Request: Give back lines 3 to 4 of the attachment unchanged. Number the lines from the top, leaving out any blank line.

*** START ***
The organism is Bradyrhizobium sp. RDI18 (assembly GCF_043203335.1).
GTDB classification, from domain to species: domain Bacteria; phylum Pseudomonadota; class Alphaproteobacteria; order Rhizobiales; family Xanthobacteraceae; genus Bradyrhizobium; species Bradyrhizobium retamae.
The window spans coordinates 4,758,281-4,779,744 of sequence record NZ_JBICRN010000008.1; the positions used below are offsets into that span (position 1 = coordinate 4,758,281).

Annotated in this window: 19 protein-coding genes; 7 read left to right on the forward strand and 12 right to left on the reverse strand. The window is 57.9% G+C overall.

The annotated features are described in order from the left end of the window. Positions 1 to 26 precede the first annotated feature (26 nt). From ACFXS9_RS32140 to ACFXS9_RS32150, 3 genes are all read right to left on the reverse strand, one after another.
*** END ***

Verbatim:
The window spans coordinates 4,758,281-4,779,744 of sequence record NZ_JBICRN010000008.1; the positions used below are offsets into that span (position 1 = coordinate 4,758,281).

Annotated in this window: 19 protein-coding genes; 7 read left to right on the forward strand and 12 right to left on the reverse strand. The window is 57.9% G+C overall.